Ten Things You Need to Know Today: Thursday 11 May 2017

1. Labour's draft election manifesto leaked to media

Labour's election manifesto has been leaked to the media the night before it was due to be signed off by the party. The draft reveals plans to renationalise the railways, the Royal Mail and energy firms, together with proposals to strengthen trade union rights, spend an extra £8bn on social care over five years, ban zero hours contracts and increase tax for high earners.

General election 2017: Labour faces split as manifesto leaks

2. Tories and Labour vow to continue Nato spending

Both the Tories and Labour have pledged to continue to hit Nato's 2% of GDP spending target - although newly released figures show the government only achieved 1.9% in 2015-2016. Theresa May also promised to increase defence spending by at least 0.5% above inflation every year.

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General election 2017: Security tight as Theresa May and Jeremy Corbyn cast their votes

3. Liberal Democrats vow to take more Syrian refugees

Tim Farron announced the Liberal Democrats would allow 10,000 Syrian asylum seekers to enter the UK a year if it is elected. He also pledged to reopen the Dubs programme for lone children refugees. "I don’t want us to be the kind of country who turns our back on those in desperate need," he said.

4. Comey tells FBI staff to remain 'a rock of independence'

Former FBI director James Comey told his old colleagues he would "miss the mission deeply" in a farewell letter sent following his sacking by US President Donald Trump. He also called on the bureau to remain "a rock of competence, honesty and independence". Comey had been leading an investigation into possible links between the Trump administration and Russia.

James Comey firing: Are there really echoes of Watergate?

5. HIV life expectancy now 'nearly normal'

People with HIV can hope to enjoy a near-normal life expectancy thanks to the improvement in drug treatments, a new study has found. A report in The Lancet medical journal suggest 20-year-olds who started taking antiretroviral drugs in 2010 will on average live ten years longer than those who did so in 1996. Early treatment is also crucial.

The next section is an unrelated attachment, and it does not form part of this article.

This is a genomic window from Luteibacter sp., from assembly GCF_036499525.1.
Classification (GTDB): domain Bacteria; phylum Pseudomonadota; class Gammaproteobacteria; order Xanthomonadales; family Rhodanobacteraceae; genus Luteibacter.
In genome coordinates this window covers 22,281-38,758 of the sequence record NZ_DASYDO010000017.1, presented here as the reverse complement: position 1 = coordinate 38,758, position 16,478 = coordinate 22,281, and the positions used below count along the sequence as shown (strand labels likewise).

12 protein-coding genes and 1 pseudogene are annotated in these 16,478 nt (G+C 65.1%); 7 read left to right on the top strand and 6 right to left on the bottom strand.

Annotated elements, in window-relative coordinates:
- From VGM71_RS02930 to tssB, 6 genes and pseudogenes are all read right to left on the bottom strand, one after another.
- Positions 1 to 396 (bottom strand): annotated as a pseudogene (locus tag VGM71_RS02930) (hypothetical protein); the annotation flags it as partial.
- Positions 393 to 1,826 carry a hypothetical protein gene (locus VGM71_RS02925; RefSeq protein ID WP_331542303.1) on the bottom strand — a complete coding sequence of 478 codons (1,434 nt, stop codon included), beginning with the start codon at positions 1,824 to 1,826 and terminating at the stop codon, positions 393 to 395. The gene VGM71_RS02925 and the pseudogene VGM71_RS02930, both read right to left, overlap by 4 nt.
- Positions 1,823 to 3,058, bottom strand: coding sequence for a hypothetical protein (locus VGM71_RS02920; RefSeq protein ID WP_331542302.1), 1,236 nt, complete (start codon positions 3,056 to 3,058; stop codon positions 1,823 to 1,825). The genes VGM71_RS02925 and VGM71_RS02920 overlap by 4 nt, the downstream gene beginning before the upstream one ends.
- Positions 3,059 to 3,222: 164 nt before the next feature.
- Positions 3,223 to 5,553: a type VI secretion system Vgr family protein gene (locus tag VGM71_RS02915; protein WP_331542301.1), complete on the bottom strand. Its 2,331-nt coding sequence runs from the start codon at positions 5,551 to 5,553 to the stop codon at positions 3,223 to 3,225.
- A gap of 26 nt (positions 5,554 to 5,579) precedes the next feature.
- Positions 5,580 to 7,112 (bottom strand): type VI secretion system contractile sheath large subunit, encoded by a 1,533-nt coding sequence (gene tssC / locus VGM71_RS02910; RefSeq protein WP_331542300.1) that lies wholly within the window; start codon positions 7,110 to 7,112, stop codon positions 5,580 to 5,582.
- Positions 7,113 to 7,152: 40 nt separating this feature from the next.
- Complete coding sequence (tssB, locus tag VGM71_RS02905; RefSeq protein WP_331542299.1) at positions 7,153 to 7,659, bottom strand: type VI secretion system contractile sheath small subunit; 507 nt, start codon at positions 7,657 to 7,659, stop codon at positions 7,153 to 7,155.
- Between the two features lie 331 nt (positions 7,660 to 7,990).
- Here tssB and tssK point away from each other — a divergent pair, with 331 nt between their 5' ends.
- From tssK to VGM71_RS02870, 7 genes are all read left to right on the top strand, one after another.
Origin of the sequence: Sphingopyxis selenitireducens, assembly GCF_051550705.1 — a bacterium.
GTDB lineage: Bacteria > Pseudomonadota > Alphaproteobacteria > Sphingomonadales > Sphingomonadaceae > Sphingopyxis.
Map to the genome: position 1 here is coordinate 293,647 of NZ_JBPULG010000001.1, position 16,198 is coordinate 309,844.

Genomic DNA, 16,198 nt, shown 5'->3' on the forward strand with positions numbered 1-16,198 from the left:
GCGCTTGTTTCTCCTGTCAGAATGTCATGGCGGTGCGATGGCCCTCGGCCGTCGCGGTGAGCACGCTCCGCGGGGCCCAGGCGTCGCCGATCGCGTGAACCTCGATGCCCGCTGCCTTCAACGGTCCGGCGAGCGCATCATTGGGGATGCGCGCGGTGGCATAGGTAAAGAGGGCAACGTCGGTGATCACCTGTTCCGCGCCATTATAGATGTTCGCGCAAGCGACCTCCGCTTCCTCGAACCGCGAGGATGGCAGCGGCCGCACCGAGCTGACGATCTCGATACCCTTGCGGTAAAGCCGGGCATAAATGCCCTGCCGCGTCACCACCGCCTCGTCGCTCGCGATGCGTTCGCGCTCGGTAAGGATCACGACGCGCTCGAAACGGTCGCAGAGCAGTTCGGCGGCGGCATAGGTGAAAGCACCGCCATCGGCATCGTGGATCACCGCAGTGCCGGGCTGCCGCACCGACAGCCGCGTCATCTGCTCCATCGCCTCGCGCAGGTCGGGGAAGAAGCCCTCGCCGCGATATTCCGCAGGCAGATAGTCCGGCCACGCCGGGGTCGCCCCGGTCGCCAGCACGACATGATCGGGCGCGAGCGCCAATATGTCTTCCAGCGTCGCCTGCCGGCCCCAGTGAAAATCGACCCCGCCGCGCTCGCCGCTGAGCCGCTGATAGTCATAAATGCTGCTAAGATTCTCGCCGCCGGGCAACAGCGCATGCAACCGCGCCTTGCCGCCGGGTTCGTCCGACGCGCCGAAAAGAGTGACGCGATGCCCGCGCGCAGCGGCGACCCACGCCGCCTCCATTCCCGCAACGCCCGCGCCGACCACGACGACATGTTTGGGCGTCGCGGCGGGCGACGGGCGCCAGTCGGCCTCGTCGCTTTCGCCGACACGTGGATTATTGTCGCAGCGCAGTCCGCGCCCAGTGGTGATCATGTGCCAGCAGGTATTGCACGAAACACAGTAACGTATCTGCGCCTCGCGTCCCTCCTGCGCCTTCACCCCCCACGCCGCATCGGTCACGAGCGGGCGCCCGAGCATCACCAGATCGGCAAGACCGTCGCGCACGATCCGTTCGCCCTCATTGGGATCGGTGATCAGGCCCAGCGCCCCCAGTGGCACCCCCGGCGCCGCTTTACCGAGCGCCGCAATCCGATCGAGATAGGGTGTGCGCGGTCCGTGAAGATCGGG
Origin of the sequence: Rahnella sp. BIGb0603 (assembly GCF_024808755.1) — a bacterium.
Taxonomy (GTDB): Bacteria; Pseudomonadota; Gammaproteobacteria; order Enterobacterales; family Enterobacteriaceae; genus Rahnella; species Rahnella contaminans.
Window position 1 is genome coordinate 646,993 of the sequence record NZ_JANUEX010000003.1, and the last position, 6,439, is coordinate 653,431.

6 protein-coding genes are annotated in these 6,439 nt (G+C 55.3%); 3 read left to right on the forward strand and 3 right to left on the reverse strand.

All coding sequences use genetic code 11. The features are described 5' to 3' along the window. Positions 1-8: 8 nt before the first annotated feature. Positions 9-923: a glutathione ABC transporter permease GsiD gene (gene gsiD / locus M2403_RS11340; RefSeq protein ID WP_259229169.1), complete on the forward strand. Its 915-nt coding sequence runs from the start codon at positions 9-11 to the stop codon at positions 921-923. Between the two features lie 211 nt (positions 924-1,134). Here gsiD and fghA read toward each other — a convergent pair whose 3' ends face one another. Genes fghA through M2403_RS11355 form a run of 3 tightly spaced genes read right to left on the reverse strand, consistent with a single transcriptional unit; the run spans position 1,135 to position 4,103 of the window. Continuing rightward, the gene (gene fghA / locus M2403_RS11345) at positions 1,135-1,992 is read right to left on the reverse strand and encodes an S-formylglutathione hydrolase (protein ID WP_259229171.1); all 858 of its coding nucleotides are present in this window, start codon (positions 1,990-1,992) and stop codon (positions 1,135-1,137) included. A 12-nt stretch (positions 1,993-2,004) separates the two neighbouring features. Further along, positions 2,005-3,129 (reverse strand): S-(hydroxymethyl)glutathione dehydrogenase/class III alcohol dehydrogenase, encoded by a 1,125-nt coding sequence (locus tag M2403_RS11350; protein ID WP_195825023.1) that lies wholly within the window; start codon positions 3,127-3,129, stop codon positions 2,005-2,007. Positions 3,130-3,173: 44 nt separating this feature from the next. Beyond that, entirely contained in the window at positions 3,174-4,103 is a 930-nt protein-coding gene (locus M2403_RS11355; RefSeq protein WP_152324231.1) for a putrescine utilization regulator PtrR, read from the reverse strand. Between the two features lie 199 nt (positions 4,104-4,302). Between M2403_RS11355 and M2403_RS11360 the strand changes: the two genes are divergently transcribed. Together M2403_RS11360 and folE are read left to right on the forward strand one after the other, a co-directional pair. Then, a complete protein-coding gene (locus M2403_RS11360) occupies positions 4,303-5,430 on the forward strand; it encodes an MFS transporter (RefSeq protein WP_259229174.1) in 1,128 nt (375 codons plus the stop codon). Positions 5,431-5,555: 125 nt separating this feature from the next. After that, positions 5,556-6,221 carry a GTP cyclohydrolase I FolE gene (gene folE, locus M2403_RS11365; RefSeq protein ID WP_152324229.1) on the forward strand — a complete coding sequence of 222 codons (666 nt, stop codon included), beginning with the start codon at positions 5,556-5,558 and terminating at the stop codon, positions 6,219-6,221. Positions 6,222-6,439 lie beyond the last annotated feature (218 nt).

New HIV drugs raise life expectancy to 'near normal'

6. Record £400,000 fine for cold-calling marketing firm

A cold-calling telephone marketing firm has received a record fine for making almost 100 million nuisance calls over an 18-month period. The Information Commissioner's Office has ordered Keurboom Communications to pay £400,000 for unsolicited calls about road accident and PPI compensation. The company has since gone into liquidation.

7. Housing market slowing as demand stalls

"Stagnant" buyer demand means the housing market is still slowing and will continue to do so for the foreseeable future, says the Royal Institute of Chartered Surveyors. A poll of members suggests that uncertainty about the general election and the impact of Brexit are adding to problems caused by a lack of supply. The number of properties for sale is near a record low.

London house prices: study predicts a 2.5% rise for 2020, but a 1% fall in 2021

8. Prices rising faster than wages warns Bank of England

The Bank of England has warned British households to expect a squeeze on their finances as inflation rises and real wages fall this year. Governor Mark Carney said this year would be a "challenging time for British households". Projections are for inflation to average 2.7 per cent this year and peak at a little below three per cent, up from a prediction of 2.4 per cent in February.

Cost of living squeeze may be 'overblown'

9. Gluten-free foods 'increase obesity risk'

Foods designed for those with coeliac disease could increase the risk of obesity and offer no benefits to those who do not suffer from the condition, warn researchers. A team of European scientists found gluten-free foods often contain higher levels of fat than the foods they are designed to replace. Only 1% of Europeans have the disease.

NHS spends hundreds of thousands on obesity ambulances

10. Briefing: The 'Brexit brain drain'

Britain's technology sector is being threatened by a "Brexit brain drain", according to research published today

The report by career website Hired found the number of overseas candidates accepting initial offers from UK-based companies has fallen by half since the EU referendum result last summer, as foreign talent looks elsewhere for employment.

The shortage of some skills has already led companies to offer non-UK nationals an average of 28 per cent more than local applicants in order to fill job vacancies, it adds.

Brexit: Lords force Theresa May to give MPs single market vote

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